I tend to think of my lab as a small business, with me as the entrepreneur at the helm – although I am probably closer to Del Boy Trotter than to Mark Zuckerberg.
This is just one of the many tortuous analogies I use to make sense of an academic career (because, let’s face it, academia doesn’t make much sense). Grants are the sales pitch that shore up the lab’s cashflow, and while I am not advocating passing off Peckham’s tap water as spring water, even genuine spring water won’t sell unless you market it properly.
As such, your grant applications have to target the customer. What complicates matters is that there are at least two different customers, with different requirements. Your sales pitch needs to be detailed enough to convince peer reviewers that you know what you are doing, but it also needs to be exciting enough to convince the panel to select your application ahead of other, equally scientifically valid, proposals. Here the lay summary is key. Sure, it is mislabelled: no lay person is ever going to read it. But it is your chance to sell the project to the panel.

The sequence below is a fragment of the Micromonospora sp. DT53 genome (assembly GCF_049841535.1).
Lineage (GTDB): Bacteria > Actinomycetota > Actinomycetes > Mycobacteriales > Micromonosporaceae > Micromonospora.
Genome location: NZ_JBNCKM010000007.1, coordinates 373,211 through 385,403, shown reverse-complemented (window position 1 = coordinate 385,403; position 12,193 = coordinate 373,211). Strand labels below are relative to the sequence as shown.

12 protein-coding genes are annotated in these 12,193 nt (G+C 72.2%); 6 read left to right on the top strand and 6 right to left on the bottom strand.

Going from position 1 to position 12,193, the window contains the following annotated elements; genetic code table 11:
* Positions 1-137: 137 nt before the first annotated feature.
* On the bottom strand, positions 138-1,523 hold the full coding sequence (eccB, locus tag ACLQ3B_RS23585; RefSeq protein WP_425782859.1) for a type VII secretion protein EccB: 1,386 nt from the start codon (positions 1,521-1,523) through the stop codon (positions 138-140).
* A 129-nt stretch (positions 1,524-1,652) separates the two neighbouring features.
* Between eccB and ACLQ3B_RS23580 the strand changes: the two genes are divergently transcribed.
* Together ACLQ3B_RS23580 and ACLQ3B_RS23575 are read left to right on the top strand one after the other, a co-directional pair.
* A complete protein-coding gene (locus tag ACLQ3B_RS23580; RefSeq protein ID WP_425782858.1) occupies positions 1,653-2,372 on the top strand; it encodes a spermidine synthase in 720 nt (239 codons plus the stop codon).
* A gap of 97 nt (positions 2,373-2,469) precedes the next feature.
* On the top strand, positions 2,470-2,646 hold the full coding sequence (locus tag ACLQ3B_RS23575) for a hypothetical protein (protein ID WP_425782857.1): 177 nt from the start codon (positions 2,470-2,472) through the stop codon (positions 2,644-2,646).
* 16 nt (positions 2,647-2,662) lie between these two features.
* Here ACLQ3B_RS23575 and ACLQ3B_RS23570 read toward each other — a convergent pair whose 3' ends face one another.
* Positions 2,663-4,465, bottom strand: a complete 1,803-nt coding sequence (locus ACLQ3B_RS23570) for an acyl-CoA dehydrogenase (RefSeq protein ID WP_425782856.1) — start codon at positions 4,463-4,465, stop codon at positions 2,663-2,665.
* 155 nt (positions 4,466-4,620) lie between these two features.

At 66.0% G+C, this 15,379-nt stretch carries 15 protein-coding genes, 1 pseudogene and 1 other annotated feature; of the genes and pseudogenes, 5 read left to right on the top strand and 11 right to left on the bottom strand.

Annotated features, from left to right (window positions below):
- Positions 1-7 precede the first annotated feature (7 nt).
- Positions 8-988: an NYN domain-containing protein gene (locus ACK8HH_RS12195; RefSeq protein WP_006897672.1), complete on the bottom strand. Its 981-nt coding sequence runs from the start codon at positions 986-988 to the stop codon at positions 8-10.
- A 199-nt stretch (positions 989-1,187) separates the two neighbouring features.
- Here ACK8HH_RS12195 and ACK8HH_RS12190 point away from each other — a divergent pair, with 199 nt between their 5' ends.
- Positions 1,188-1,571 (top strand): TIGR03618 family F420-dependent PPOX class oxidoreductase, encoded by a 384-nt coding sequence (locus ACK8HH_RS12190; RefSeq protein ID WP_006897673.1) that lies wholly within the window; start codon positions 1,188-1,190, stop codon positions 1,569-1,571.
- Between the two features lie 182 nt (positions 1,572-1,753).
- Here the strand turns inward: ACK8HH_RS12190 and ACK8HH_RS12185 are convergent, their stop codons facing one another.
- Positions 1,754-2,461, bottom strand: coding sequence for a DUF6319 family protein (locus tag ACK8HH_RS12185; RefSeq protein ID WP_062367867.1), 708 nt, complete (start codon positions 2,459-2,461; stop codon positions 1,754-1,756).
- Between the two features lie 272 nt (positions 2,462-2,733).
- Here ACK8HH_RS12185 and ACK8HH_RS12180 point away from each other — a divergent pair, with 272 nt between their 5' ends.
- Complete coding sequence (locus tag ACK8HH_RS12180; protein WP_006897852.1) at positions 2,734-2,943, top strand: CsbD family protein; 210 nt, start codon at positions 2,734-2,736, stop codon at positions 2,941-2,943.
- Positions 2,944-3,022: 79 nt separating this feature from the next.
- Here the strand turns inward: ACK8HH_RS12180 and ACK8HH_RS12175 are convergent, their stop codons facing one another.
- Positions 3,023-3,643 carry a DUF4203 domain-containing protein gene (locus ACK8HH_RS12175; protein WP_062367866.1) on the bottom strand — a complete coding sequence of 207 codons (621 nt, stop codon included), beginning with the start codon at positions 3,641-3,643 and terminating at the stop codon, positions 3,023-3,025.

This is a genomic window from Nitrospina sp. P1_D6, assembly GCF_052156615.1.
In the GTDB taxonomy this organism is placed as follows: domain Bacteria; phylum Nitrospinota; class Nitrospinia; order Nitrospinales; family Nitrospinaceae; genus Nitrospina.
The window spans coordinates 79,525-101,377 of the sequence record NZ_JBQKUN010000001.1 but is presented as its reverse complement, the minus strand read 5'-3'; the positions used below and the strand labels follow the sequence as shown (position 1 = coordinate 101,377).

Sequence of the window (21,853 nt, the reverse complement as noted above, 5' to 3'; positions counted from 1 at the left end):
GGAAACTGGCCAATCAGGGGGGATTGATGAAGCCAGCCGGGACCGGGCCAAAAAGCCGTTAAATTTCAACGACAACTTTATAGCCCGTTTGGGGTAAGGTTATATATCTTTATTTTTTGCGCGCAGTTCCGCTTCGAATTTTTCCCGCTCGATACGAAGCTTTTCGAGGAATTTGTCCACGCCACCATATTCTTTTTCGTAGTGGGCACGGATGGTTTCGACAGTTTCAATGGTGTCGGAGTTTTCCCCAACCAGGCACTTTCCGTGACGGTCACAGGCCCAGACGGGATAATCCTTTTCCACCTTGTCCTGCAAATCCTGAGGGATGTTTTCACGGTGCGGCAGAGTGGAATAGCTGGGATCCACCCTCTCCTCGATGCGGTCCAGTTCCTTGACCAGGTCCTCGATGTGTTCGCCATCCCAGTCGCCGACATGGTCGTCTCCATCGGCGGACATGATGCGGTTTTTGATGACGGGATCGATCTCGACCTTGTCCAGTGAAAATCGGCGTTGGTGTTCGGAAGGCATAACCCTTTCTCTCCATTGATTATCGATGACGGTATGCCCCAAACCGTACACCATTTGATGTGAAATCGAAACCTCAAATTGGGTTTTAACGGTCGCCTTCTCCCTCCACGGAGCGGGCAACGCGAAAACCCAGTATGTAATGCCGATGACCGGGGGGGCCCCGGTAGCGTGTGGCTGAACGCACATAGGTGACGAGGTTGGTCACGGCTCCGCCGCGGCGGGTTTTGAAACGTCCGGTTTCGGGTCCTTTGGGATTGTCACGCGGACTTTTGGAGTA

Within a small business model, you also need to consider the cost of application. Our most precious commodity is our time. The endless hours absorbed by grant writing could be spent teaching, researching, writing papers or even having a life outside work!
The decision regarding whether to bear that opportunity cost should be taken in light of consideration of the chance of success versus the return if funded. Small grants with long application forms and a low hit rate should be ignored, no matter how desperate you get. I keep a tally of grants I have applied for, recording the grant value and the time invested. This has helped me to concentrate my efforts.
The sales pitch mentality stretches to how I review grants. I want to know what I am buying. First and foremost, I want to see a hypothesis. Not buried on page seven after the justification of resources, but on page one, line one, in bold. I then want my pulse quickened with a unique selling point. Why does the work need to be done? If it is a fundamental question, why does it need answering? If it is translational, how will answering it make the world a better place?
If that isn’t clear, no amount of technical competence will save you. So get out there and get selling!

This was first published in the Times Higher Education